Gender, Ethnic Identity and Work

30 Pages Posted: 26 Nov 2006

See all articles by Klaus F. Zimmermann

Klaus F. Zimmermann

Global Labor Organization (GLO); UNU-MERIT; Maastricht University, Department of Economics; Free University Berlin; University of Bonn; Centre for Economic Policy Research (CEPR); Journal of Population Economics

Amelie F. Constant

Princeton University; UNU-MERIT; CESifo

Liliya Gataullina

Institute for the Study of Labor (IZA)

Multiple version iconThere are 2 versions of this paper

Date Written: November 2006

Abstract

The European Union's strategy to raise employment is confronted with very low work participation among many minority ethnic groups, in particular among immigrants. This study examines the potential of immigrants' identification with the home and host country ethnicity to explain that deficit. It introduces a two-dimensional understanding of ethnic identity, as a combination of commitments to the home and host cultures and societies, and links it to the labour market participation of immigrants. Using unique German survey data, the paper identifies marked gender differences in the effects of ethnic identification on the probability to work controlling for a number of other determinants. While ethnically assimilated immigrant men outperform those who are ethnically separated and marginalized, they are not different from those with openness to both cultures. Assimilated immigrant women do better than those separated and marginalized, but those who develop an attachment to both cultures clearly fare the best.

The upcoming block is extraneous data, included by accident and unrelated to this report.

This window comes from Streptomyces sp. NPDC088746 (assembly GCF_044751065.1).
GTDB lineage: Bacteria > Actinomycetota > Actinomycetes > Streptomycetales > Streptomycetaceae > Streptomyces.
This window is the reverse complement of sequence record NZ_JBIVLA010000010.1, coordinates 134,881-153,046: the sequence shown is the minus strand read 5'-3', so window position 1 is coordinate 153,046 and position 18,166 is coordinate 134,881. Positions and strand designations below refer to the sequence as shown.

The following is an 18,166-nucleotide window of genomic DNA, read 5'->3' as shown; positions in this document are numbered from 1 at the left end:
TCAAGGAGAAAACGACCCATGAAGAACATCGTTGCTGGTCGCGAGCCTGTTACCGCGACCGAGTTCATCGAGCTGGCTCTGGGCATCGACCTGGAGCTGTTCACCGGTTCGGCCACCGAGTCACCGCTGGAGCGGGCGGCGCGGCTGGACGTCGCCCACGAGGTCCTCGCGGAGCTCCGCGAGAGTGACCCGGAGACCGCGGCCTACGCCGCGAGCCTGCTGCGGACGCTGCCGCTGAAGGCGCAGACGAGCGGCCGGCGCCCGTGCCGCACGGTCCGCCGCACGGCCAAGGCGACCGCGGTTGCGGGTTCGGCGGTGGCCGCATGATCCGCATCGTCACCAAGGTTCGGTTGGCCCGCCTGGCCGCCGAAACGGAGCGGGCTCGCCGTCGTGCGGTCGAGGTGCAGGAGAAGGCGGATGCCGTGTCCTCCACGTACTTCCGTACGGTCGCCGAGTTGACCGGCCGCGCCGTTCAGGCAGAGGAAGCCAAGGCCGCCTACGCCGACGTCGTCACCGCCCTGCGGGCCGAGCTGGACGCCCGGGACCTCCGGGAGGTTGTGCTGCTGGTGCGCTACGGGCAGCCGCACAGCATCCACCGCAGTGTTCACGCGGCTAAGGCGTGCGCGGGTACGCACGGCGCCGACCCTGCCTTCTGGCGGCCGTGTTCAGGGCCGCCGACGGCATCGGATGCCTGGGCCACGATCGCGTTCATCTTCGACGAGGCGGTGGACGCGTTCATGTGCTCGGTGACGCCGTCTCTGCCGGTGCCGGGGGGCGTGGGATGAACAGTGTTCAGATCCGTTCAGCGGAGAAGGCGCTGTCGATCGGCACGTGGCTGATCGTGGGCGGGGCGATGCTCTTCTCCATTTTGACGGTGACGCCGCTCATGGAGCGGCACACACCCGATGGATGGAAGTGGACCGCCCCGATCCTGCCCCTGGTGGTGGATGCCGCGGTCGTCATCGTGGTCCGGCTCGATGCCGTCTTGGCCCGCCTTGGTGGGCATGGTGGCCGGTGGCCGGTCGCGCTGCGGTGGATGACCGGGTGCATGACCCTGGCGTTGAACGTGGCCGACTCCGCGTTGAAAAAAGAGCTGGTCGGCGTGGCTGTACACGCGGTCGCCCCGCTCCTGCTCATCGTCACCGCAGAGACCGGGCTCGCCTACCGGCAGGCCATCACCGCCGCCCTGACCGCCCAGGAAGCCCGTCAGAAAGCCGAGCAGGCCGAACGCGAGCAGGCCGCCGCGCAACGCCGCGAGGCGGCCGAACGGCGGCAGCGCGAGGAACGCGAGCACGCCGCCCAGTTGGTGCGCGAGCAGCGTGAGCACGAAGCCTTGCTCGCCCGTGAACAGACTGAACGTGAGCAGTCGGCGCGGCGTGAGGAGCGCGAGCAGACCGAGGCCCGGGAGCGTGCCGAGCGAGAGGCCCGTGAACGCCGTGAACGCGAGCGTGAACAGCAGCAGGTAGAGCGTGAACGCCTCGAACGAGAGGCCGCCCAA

Keywords: ethnicity, ethnic identity, acculturation, immigrant assimilation, immigrant integration, gender, work

JEL Classification: F22, J15, J16, Z10

Suggested Citation

Zimmermann, Klaus F. and Constant, Amelie F. and Gataullina, Liliya, Gender, Ethnic Identity and Work (November 2006). IZA Discussion Paper No. 2420, Available at SSRN: https://ssrn.com/abstract=947070

Klaus F. Zimmermann (Contact Author)

Global Labor Organization (GLO) ( email )

Bonn
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Amelie F. Constant

Princeton University ( email )

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Liliya Gataullina

Institute for the Study of Labor (IZA) ( email )

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Bonn, D-53072
Germany

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